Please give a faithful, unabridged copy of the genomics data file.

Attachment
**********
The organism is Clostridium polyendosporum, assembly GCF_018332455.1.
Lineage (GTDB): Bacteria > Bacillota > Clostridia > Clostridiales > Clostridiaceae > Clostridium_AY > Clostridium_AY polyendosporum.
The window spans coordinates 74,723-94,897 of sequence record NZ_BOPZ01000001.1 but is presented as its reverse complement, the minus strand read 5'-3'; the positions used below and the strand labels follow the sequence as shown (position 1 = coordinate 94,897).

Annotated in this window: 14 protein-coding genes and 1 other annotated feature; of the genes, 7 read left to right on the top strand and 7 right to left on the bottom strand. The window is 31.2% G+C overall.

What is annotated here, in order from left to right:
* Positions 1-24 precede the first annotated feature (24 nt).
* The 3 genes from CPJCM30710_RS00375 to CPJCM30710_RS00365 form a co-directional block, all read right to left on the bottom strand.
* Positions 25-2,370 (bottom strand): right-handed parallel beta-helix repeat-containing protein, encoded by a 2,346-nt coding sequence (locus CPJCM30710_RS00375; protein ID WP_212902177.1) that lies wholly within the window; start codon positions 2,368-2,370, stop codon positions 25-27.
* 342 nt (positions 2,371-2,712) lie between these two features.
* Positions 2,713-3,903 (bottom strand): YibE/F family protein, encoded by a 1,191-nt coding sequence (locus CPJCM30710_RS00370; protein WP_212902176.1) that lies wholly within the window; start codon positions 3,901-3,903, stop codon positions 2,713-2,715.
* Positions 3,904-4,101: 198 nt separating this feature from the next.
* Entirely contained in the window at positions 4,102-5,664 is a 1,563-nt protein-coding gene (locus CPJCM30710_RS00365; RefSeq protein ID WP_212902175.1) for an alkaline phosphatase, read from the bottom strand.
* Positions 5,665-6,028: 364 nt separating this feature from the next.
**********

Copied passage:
The organism is Clostridium polyendosporum, assembly GCF_018332455.1.
Lineage (GTDB): Bacteria > Bacillota > Clostridia > Clostridiales > Clostridiaceae > Clostridium_AY > Clostridium_AY polyendosporum.
The window spans coordinates 74,723-94,897 of sequence record NZ_BOPZ01000001.1 but is presented as its reverse complement, the minus strand read 5'-3'; the positions used below and the strand labels follow the sequence as shown (position 1 = coordinate 94,897).

Annotated in this window: 14 protein-coding genes and 1 other annotated feature; of the genes, 7 read left to right on the top strand and 7 right to left on the bottom strand. The window is 31.2% G+C overall.

What is annotated here, in order from left to right:
* Positions 1-24 precede the first annotated feature (24 nt).
* The 3 genes from CPJCM30710_RS00375 to CPJCM30710_RS00365 form a co-directional block, all read right to left on the bottom strand.
* Positions 25-2,370 (bottom strand): right-handed parallel beta-helix repeat-containing protein, encoded by a 2,346-nt coding sequence (locus CPJCM30710_RS00375; protein ID WP_212902177.1) that lies wholly within the window; start codon positions 2,368-2,370, stop codon positions 25-27.
* 342 nt (positions 2,371-2,712) lie between these two features.
* Positions 2,713-3,903 (bottom strand): YibE/F family protein, encoded by a 1,191-nt coding sequence (locus CPJCM30710_RS00370; protein WP_212902176.1) that lies wholly within the window; start codon positions 3,901-3,903, stop codon positions 2,713-2,715.
* Positions 3,904-4,101: 198 nt separating this feature from the next.
* Entirely contained in the window at positions 4,102-5,664 is a 1,563-nt protein-coding gene (locus CPJCM30710_RS00365; RefSeq protein ID WP_212902175.1) for an alkaline phosphatase, read from the bottom strand.
* Positions 5,665-6,028: 364 nt separating this feature from the next.